Economic growth in Scotland is set to pick up during the fourth quarter of 2006 and continue to "accelerate" into next year, according to a new report.
The annual rate of growth is expected to rise above previous estimates of 2.2 per cent by April 2007, before reaching 2.8 per cent in August of next year, the Bank of Scotland claims.
In its latest index of leading economic indicators, the bank suggests that stronger growth will be fuelled by rising confidence amongst Scottish businesses and an increasing desire by employers to add to their workforce numbers.
The Bank of Scotland said that its own recent labour market report, showing a rise in demand for permanent staff reflected growing business confidence, which was also shown to have remained essentially positive during the third quarter of 2006, with the Confederation of British Industry (CBI) recording a balance of 11 per cent of Scottish companies who were optimistic about their prospects over the period.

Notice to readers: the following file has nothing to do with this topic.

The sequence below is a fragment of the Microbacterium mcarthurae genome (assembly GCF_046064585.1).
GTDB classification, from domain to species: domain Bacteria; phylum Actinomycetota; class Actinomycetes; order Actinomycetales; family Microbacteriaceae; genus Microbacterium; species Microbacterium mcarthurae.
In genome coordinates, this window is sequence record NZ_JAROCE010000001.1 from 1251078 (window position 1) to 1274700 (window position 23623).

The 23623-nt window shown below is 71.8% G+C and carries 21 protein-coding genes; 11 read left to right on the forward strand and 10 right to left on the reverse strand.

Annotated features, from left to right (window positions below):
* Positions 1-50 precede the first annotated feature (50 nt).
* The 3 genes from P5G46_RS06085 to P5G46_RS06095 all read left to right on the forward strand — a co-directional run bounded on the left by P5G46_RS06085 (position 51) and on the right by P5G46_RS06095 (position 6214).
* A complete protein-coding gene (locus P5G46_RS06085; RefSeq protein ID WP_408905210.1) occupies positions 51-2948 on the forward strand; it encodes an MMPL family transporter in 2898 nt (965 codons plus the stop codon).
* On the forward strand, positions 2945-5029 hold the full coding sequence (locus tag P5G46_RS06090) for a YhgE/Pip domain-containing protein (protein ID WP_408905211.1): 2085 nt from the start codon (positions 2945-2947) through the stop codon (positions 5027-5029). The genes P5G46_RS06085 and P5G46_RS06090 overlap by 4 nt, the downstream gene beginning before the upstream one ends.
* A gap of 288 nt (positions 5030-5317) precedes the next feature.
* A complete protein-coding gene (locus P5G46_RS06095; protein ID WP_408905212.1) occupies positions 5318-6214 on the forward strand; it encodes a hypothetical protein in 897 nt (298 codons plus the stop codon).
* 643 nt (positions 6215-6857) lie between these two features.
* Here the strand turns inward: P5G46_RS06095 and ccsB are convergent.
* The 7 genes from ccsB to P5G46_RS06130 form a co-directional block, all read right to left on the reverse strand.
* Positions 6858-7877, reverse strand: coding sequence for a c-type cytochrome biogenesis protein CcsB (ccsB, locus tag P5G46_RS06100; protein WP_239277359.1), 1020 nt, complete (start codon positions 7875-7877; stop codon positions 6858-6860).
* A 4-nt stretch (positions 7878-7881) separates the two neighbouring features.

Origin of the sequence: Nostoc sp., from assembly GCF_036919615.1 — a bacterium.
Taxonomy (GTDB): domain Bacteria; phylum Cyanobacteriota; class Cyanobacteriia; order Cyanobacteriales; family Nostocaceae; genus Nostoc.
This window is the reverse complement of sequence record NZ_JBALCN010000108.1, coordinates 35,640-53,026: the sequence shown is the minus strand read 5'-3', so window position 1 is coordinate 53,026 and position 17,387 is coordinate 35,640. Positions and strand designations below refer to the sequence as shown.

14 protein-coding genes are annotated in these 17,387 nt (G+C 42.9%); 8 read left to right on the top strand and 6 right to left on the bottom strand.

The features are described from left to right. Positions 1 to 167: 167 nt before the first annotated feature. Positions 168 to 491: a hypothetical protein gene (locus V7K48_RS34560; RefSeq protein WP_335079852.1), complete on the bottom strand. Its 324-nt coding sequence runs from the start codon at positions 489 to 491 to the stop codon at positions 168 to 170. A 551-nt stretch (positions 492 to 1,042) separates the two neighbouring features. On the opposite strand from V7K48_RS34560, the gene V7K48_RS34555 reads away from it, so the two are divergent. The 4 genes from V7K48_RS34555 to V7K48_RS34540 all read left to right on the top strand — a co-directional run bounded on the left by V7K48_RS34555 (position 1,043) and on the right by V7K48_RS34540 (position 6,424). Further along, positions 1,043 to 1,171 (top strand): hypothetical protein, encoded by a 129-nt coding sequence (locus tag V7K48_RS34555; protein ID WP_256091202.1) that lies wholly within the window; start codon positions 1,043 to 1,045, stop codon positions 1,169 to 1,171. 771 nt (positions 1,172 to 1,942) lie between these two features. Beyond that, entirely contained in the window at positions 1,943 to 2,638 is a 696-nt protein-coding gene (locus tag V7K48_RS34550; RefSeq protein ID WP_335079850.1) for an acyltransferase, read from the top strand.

Rising consumer confidence and data showing growing numbers of new car registrations in Scotland also suggested that increasing consumer spending was helping to fuel economic growth, the Bank of Scotland said.
The bank's index pointed to the latest consumer confidence poll published by GfK NOP, which showed that confidence improved from a balance of minus ten in August, to minus four in September.
Meanwhile, data from the Scottish Motor Trade Association showed that new car registrations increased at an annual rate of one per cent in the three months to September - the first year-on-year rise since May 2004.
The Bank of Scotland's optimistic outlook for economic growth follows last month's decision by the Fraser of Allander Institute to raise its own forecast for Scottish economic growth for 2006.
The thinktank, which is based at Strathclyde University, increased its growth forecast for the year from 2.1 per cent to 2.2 per cent on the back of stronger overall UK economic growth.